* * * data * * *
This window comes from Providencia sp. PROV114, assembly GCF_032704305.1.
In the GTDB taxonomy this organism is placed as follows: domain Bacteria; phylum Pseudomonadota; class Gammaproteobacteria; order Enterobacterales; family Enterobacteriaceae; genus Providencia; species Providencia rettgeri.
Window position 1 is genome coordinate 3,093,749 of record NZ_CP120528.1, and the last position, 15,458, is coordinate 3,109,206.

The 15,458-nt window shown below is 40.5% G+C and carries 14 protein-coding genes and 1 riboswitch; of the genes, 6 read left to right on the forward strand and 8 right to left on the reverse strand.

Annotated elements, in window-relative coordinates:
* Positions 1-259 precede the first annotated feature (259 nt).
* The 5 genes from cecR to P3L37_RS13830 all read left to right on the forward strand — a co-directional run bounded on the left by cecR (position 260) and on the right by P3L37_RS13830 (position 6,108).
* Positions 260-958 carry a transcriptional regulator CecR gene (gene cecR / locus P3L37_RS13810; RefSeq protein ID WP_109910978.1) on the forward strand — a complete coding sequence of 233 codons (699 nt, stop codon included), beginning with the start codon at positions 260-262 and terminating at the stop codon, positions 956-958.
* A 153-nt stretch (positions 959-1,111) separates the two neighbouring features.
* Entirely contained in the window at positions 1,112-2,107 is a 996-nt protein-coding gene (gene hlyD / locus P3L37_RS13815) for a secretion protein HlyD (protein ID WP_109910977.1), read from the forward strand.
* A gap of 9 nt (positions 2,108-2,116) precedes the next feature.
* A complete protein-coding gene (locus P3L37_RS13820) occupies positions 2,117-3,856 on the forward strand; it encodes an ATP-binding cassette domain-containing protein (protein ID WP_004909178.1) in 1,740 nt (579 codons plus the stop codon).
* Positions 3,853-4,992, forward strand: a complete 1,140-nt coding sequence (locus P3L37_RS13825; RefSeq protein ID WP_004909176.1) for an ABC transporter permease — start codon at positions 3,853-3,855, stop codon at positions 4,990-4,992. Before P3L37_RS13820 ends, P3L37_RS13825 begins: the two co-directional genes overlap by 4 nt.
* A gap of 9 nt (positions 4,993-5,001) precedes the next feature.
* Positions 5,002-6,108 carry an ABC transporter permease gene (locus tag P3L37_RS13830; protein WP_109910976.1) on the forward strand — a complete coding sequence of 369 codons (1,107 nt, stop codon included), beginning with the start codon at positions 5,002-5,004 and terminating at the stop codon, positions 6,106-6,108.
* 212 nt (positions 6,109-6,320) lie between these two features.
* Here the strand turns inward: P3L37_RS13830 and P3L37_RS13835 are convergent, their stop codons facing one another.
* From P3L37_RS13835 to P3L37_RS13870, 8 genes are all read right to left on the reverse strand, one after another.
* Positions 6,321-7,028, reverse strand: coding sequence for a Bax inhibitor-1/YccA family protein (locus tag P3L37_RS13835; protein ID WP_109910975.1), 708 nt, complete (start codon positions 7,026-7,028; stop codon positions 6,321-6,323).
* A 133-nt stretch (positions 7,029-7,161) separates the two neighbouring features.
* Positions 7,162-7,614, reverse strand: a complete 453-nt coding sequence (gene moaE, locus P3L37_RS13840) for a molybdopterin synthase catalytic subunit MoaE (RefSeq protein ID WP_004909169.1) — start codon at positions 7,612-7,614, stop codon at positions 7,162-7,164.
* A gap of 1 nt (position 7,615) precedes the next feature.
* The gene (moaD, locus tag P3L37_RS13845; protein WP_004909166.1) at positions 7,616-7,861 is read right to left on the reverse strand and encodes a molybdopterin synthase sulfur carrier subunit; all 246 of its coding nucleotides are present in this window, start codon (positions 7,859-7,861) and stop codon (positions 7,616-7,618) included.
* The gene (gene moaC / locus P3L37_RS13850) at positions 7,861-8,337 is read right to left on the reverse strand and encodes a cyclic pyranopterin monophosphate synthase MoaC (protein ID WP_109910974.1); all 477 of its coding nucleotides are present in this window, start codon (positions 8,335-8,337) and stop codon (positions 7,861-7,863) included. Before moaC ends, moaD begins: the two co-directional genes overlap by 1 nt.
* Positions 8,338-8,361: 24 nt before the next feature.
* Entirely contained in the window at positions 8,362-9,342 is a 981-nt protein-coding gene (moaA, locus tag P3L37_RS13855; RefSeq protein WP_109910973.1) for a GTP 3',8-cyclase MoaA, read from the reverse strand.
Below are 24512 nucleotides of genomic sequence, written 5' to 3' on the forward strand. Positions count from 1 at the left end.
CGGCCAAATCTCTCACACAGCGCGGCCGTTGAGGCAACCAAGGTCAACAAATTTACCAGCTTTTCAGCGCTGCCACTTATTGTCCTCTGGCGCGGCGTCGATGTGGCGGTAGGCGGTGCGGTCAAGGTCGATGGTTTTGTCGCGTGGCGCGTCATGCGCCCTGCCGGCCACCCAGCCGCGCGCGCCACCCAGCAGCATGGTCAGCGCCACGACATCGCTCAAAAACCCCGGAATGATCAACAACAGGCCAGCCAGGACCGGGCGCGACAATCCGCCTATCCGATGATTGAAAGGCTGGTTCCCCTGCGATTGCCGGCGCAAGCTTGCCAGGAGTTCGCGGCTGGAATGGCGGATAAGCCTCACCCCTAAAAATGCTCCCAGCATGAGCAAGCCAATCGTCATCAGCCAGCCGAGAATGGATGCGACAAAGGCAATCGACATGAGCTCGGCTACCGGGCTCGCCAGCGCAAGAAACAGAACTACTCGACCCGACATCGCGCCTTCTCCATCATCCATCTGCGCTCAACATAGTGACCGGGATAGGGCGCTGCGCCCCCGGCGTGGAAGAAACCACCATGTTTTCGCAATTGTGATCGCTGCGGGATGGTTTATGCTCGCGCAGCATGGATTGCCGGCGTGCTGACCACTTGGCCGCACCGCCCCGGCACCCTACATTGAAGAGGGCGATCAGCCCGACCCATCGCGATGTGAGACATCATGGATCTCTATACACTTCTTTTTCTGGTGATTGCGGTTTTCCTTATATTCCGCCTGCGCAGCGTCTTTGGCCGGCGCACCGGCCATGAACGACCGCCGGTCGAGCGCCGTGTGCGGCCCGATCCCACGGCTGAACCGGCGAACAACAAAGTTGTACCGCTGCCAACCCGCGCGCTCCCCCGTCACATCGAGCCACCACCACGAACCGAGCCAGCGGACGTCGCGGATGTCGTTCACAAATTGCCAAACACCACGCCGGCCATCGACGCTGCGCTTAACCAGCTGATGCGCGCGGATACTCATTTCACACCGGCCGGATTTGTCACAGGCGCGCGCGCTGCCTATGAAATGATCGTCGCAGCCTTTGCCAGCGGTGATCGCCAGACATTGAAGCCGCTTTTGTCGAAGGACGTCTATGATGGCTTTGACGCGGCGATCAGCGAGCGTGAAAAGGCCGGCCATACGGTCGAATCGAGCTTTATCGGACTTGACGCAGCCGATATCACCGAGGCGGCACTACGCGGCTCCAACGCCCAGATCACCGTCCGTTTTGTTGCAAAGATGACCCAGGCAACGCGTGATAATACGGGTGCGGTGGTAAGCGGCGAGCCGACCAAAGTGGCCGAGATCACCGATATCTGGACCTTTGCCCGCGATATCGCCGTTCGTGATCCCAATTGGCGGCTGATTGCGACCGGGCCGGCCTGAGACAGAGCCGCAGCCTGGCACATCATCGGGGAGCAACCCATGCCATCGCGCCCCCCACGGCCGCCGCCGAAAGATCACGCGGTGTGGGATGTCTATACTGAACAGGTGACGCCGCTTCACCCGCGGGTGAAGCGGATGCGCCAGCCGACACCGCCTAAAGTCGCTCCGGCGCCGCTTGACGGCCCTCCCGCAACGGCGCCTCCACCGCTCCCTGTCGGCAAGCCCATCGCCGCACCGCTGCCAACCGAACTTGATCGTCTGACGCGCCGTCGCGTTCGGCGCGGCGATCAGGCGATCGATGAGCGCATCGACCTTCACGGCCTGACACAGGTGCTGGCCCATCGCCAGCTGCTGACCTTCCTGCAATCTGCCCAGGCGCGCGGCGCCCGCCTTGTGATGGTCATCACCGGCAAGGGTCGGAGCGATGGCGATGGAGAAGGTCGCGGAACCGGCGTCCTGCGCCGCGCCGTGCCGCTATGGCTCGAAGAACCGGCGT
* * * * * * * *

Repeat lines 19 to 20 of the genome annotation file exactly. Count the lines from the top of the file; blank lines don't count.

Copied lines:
* Positions 6,321-7,028, reverse strand: coding sequence for a Bax inhibitor-1/YccA family protein (locus tag P3L37_RS13835; protein ID WP_109910975.1), 708 nt, complete (start codon positions 7,026-7,028; stop codon positions 6,321-6,323).
* A 133-nt stretch (positions 7,029-7,161) separates the two neighbouring features.